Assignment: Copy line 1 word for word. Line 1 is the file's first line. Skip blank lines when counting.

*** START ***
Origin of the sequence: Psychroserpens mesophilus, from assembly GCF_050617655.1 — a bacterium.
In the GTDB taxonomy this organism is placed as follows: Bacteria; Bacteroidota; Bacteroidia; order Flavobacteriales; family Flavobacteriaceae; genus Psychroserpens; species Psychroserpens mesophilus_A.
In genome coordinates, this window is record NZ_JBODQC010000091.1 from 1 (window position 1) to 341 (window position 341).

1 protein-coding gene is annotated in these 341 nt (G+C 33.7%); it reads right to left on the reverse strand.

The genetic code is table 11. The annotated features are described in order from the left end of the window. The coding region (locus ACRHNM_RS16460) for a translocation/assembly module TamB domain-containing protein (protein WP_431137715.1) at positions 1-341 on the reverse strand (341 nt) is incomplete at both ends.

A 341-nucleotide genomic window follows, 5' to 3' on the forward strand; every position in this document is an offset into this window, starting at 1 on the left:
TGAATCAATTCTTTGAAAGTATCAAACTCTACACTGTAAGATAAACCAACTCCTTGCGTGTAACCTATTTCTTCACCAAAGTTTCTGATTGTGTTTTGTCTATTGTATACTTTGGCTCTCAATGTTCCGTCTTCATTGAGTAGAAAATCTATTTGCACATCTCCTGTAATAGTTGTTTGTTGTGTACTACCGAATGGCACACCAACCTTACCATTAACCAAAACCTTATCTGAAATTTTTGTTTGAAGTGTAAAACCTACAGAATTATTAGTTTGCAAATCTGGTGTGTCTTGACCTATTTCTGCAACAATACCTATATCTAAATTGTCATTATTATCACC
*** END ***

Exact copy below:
Origin of the sequence: Psychroserpens mesophilus, from assembly GCF_050617655.1 — a bacterium.